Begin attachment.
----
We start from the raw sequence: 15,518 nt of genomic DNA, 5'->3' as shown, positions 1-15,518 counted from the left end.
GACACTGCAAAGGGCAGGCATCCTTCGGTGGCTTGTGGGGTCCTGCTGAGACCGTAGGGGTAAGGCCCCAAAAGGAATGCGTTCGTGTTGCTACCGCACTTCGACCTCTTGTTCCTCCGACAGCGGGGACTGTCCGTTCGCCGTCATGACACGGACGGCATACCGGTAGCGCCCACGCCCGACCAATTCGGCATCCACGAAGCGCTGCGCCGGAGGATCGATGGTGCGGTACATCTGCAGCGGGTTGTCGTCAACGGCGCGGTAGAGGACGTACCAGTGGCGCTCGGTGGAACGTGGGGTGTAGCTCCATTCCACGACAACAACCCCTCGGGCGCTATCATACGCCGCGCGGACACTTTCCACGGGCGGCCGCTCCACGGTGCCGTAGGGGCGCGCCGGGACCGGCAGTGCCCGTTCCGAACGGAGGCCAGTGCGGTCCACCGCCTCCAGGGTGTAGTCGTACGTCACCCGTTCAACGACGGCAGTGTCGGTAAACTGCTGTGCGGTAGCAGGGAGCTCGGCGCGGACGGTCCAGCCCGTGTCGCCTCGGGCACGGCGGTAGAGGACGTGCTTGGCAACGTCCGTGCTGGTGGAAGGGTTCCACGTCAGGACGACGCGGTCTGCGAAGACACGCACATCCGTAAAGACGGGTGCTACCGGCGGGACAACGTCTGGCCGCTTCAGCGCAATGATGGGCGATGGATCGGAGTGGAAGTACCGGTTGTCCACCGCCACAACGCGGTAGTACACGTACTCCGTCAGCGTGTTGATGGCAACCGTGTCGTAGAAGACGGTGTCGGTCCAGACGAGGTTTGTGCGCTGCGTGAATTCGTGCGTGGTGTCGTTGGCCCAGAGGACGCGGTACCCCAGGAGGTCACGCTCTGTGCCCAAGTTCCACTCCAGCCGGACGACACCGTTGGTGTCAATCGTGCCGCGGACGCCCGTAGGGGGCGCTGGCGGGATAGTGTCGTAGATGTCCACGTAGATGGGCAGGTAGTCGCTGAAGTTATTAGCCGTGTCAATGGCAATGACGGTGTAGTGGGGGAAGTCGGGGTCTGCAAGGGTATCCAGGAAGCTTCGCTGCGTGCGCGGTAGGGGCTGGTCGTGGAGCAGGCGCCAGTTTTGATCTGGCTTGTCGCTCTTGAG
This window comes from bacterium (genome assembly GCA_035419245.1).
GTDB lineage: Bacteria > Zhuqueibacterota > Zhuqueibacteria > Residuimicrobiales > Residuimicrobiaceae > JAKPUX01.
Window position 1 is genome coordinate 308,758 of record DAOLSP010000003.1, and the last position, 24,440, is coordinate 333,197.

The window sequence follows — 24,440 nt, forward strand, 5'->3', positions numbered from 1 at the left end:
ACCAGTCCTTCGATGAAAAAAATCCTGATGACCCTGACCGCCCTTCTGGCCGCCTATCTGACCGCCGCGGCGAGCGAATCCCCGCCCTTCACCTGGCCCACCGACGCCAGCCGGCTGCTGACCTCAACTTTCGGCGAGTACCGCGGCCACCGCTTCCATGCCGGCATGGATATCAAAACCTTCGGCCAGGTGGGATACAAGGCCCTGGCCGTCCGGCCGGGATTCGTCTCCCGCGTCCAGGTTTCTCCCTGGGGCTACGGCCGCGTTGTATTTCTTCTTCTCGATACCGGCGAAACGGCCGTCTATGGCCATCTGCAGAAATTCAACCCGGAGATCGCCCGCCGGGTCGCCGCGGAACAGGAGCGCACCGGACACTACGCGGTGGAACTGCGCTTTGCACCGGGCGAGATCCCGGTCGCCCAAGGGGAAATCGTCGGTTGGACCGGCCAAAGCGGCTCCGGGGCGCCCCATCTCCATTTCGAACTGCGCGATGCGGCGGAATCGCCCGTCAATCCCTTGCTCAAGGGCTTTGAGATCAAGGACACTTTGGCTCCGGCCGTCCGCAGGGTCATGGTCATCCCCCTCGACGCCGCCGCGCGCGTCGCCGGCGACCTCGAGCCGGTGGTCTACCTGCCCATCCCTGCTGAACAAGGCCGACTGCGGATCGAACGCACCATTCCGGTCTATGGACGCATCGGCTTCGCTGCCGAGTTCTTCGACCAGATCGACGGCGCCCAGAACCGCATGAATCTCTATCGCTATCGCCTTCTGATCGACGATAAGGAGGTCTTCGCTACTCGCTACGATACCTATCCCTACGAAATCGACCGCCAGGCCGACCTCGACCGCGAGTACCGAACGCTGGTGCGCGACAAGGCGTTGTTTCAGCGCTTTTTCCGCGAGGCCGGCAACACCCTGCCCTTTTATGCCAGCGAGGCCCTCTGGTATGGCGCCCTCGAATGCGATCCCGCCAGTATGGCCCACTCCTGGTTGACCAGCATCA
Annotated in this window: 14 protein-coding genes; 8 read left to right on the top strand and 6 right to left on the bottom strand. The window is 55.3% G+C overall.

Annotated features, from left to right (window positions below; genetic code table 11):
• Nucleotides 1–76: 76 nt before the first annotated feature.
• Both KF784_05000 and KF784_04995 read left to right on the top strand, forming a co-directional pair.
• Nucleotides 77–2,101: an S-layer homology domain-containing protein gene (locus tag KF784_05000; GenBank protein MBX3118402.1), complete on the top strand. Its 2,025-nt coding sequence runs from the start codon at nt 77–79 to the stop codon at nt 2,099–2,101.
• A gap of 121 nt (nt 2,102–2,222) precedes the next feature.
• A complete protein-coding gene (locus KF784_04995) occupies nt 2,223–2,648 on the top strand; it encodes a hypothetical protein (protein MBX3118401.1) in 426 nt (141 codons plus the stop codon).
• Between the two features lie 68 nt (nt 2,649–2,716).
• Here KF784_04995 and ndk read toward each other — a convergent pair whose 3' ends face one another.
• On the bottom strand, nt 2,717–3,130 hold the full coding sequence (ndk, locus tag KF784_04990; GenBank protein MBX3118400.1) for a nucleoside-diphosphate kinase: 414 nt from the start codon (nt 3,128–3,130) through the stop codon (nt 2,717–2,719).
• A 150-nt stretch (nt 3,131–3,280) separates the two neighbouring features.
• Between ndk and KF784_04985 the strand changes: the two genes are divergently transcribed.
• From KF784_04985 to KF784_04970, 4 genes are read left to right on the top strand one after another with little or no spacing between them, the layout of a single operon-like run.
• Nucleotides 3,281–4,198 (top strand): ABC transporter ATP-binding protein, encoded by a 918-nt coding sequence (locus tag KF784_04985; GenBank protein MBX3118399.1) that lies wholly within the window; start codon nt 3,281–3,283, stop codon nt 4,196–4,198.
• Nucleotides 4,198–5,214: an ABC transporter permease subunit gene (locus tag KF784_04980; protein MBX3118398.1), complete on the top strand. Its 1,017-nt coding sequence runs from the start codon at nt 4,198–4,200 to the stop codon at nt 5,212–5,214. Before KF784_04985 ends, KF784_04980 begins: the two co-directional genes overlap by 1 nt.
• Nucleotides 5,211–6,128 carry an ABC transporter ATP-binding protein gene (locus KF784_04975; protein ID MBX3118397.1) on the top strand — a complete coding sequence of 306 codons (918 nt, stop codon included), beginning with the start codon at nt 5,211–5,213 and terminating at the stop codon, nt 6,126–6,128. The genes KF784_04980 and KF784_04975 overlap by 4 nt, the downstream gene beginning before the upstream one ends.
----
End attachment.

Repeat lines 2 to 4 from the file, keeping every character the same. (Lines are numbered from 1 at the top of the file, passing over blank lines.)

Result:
GACACTGCAAAGGGCAGGCATCCTTCGGTGGCTTGTGGGGTCCTGCTGAGACCGTAGGGGTAAGGCCCCAAAAGGAATGCGTTCGTGTTGCTACCGCACTTCGACCTCTTGTTCCTCCGACAGCGGGGACTGTCCGTTCGCCGTCATGACACGGACGGCATACCGGTAGCGCCCACGCCCGACCAATTCGGCATCCACGAAGCGCTGCGCCGGAGGATCGATGGTGCGGTACATCTGCAGCGGGTTGTCGTCAACGGCGCGGTAGAGGACGTACCAGTGGCGCTCGGTGGAACGTGGGGTGTAGCTCCATTCCACGACAACAACCCCTCGGGCGCTATCATACGCCGCGCGGACACTTTCCACGGGCGGCCGCTCCACGGTGCCGTAGGGGCGCGCCGGGACCGGCAGTGCCCGTTCCGAACGGAGGCCAGTGCGGTCCACCGCCTCCAGGGTGTAGTCGTACGTCACCCGTTCAACGACGGCAGTGTCGGTAAACTGCTGTGCGGTAGCAGGGAGCTCGGCGCGGACGGTCCAGCCCGTGTCGCCTCGGGCACGGCGGTAGAGGACGTGCTTGGCAACGTCCGTGCTGGTGGAAGGGTTCCACGTCAGGACGACGCGGTCTGCGAAGACACGCACATCCGTAAAGACGGGTGCTACCGGCGGGACAACGTCTGGCCGCTTCAGCGCAATGATGGGCGATGGATCGGAGTGGAAGTACCGGTTGTCCACCGCCACAACGCGGTAGTACACGTACTCCGTCAGCGTGTTGATGGCAACCGTGTCGTAGAAGACGGTGTCGGTCCAGACGAGGTTTGTGCGCTGCGTGAATTCGTGCGTGGTGTCGTTGGCCCAGAGGACGCGGTACCCCAGGAGGTCACGCTCTGTGCCCAAGTTCCACTCCAGCCGGACGACACCGTTGGTGTCAATCGTGCCGCGGACGCCCGTAGGGGGCGCTGGCGGGATAGTGTCGTAGATGTCCACGTAGATGGGCAGGTAGTCGCTGAAGTTATTAGCCGTGTCAATGGCAATGACGGTGTAGTGGGGGAAGTCGGGGTCTGCAAGGGTATCCAGGAAGCTTCGCTGCGTGCGCGGTAGGGGCTGGTCGTGGAGCAGGCGCCAGTTTTGATCTGGCTTGTCGCTCTTGAG
This window comes from bacterium (genome assembly GCA_035419245.1).
GTDB lineage: Bacteria > Zhuqueibacterota > Zhuqueibacteria > Residuimicrobiales > Residuimicrobiaceae > JAKPUX01.